- Pardon Us
Theatrical poster for the 1944 re-release
Directed by James Parrott Produced by Stan Laurel
Written by H.M. Walker Starring Stan Laurel
Music by Leroy Shield Cinematography Jack Stevens Editing by Richard C. Currier Distributed by Metro-Goldwyn-Mayer Release date(s) August 15, 1931 Running time 56 min.
65 min. (extended version)
Country United States Language English
It is prohibition, and beer barons Laurel and Hardy are sent to prison for concocting their own home brew. They are put in a cell with "Tiger" Long, the roughest, toughest and meanest of all inmates. Stan has a loose tooth that causes him to emit a razzberry at the end of every sentence; the inmate interprets this as a coolly defiant attitude and is impressed — nobody else ever stood up to him like that. He and Stan and Ollie become fast friends. After a prison break, the boys escape to a cotton plantation, where they hide out undetected, in blackface. When they attempt to repair the warden's car, they are discovered and are sent back to prison. They inadvertently break up a prison riot and the grateful warden issues them a pardon.
Opening title card
H.M. Walker wrote the opening title card to this film, which states, "Mr. Hardy is a man of wonderful ideas — So is Mr. Laurel — As long as he doesn't try to think."
After the release of MGM's hit The Big House with Chester Morris and Wallace Beery, producer Hal Roach decided to feature his top comedy team in a two-reeler spoofing the current prison drama. Roach also felt that since his product was currently being released through MGM, there would be no problem borrowing the sets to The Big House from them to keep costs down. Studio head Louis B. Mayer agreed to the proposition on the proviso that Laurel and Hardy would make a film for his studio in the near future. Infuriated, Roach turned down the offer, hiring set designer Frank Durloff to build an exact replica of the prison sets used in The Big House.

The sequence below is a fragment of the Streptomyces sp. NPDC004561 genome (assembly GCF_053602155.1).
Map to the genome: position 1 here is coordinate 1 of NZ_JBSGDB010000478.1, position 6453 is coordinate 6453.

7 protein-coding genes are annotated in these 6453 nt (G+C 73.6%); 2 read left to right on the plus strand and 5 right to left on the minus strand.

The film began production as The Rap in June 1930. To Roach's dismay, shooting went way over schedule with enough footage already in the can to make two prison pictures. As a result the producer decided to release The Rap as Laurel and Hardy's first starring feature.
Previewed in August 1930, the film ran 70 minutes, and was subject to lukewarm reviews in which critics stated that the movie needed a bit of tightening. Stan Laurel decided to withdraw the film from general distribution and work on the picture by adding new scenes and deleting unnecessary ones. A musical score was then added, and eventually, after much trial and error, Pardon Us (its release title) was premiered on August 15, 1931, a year after its first preview.
As a comedy feature-length offering, running a little under an hour, it is not considered one of Laurel and Hardy's best. Its structure has been criticized as that of a string of short subjects thrown together to make one episodic feature. The pacing is deliberate, allowing some time out for Oliver Hardy to sing a rendition of "Lazy Moon" while Stan accompanies him with an eccentric soft shoe dance.
The cast includes a number of silent film veterans, including Walter Long. As a foil to the child-like antics of L&H, his snarling portrayal of "The Tiger" is decidedly tongue in cheek. Long would be put to similar use in some later L&H ventures such as Any Old Port!, Going Bye-Bye!, and The Live Ghost.
The warden, played by D.W. Griffith regular Wilfred Lucas, meets Stan and Ollie upon their arrival at the prison. "My, my... And still they come..." he intones with a saintly air, until he mistakes Stan's loose tooth razzberry for the real thing, thus changing his demeanor violently.
June Marlowe, who portrays the warden's daughter has only a very brief appearance despite her receiving billing immediately after the boys. Apparently most of her role ended up on the cutting room floor. In the original script, she was to appear at the climax of the picture trapped inside the prison during the final jail-break attempt scene. An elaborate sequence was filmed but not used, in which the convicts set the prison on fire as part of their escape plan and the warden's daughter was seen screaming from her second floor bedroom surrounded by flames and menaced by the lecherous "Tiger". Laurel and Hardy were then to enter for a grand slapstick finale involving a fire hose and a ladder. This scene wasn't made available until a 2004 DVD issue (see below).